In the summer of 1881, Atlanta’s washerwomen had enough and called a strike. The Washing Society began with only a few dozen members, who made demands for increased pay and the autonomy to work in their own homes safe from potential Tuberculosis infection. Membership and participation in the strike increased to 3,000 washerwomen within a month and other service workers including hotel staff, nurses, cooks, and maids also struck in solidarity. At its conclusion, some washerwomen did see their demands met but the majority did not.

The parallels to today’s pandemic concerns are undeniable. Not only do domestic workers once again find themselves threatened by the risk of disease, but the face of what many would consider traditional domestic work — washing and cleaning —  hasn’t changed much, either.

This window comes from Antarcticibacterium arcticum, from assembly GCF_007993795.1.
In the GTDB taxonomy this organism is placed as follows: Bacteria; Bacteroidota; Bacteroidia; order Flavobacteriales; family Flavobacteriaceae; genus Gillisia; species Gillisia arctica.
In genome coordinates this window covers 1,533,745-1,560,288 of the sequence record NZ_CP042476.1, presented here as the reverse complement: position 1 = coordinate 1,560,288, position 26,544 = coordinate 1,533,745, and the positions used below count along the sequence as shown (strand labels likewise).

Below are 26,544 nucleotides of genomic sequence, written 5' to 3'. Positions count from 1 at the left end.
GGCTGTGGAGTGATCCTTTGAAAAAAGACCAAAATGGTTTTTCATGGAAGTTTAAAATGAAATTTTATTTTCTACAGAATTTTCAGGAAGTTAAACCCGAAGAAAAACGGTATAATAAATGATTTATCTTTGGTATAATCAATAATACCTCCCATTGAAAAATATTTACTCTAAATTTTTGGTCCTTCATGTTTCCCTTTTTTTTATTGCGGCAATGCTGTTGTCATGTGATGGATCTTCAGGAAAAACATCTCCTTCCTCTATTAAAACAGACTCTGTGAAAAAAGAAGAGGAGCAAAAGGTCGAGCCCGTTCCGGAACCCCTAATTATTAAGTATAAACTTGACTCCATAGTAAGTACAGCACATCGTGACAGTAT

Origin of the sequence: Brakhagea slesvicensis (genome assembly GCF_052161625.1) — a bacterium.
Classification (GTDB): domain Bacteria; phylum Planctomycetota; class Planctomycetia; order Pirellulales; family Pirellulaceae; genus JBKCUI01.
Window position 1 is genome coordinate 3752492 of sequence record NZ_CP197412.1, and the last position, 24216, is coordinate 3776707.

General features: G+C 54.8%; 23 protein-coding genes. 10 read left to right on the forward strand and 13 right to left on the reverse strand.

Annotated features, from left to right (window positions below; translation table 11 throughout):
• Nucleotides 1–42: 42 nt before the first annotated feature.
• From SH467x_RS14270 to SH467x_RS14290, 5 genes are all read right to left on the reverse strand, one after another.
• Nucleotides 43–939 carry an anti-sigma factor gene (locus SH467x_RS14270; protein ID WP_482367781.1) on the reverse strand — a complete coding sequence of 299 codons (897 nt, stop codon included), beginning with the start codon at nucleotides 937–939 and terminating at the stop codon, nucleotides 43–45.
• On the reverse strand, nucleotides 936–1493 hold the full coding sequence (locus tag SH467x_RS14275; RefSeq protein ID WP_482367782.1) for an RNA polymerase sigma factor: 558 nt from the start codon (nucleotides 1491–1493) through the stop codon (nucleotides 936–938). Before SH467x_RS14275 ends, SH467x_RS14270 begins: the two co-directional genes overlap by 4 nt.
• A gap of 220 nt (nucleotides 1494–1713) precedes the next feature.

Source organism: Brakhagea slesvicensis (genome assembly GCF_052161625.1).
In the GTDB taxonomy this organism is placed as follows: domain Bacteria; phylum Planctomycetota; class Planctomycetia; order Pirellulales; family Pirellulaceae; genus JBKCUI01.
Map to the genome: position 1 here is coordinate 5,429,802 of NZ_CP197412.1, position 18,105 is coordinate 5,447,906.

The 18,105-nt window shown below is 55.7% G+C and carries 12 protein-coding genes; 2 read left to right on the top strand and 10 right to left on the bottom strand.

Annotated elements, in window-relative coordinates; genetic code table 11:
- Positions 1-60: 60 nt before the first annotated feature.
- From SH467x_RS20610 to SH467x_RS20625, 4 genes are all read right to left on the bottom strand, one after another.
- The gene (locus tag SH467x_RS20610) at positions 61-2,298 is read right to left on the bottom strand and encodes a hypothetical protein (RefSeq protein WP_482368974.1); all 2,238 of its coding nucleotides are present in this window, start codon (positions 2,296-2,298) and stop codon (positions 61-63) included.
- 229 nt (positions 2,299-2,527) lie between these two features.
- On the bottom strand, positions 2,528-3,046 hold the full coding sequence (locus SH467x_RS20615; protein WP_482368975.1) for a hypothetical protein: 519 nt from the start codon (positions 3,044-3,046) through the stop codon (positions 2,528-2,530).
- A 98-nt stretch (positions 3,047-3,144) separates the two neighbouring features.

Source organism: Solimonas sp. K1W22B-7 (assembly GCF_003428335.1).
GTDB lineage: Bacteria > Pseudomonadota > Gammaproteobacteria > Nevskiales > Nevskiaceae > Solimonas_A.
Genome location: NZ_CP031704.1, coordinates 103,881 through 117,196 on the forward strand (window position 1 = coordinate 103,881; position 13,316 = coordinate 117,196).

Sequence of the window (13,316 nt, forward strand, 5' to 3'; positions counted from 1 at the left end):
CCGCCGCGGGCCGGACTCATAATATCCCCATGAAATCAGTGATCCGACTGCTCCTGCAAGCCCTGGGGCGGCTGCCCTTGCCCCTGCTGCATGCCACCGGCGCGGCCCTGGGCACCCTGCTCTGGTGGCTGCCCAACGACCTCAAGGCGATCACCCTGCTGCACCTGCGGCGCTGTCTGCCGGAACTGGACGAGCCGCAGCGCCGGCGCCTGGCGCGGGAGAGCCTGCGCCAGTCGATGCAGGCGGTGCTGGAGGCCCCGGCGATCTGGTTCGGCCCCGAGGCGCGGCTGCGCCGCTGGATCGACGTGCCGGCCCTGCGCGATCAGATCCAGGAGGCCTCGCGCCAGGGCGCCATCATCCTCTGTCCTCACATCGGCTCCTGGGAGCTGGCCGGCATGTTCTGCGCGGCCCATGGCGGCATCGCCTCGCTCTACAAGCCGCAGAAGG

Examining today’s domestic sector

The series of charts below explores the rates of women and men in domestic occupational categories (chart 1), their wages (chart 2) and current unemployment vs. forecasted job growth (chart 3).

The big picture: Women make up 90% of frontline workers performing maid and housekeeping duties for an average annual salary of $22,000 per year — the lowest wage in the domestic work sector. Pandemic concerns are compounded for people in these positions: By definition, these jobs do not allow working from home, and without adequate PPE, many of these economically vulnerable workers are also finding themselves more vulnerable to contracting COVID-19.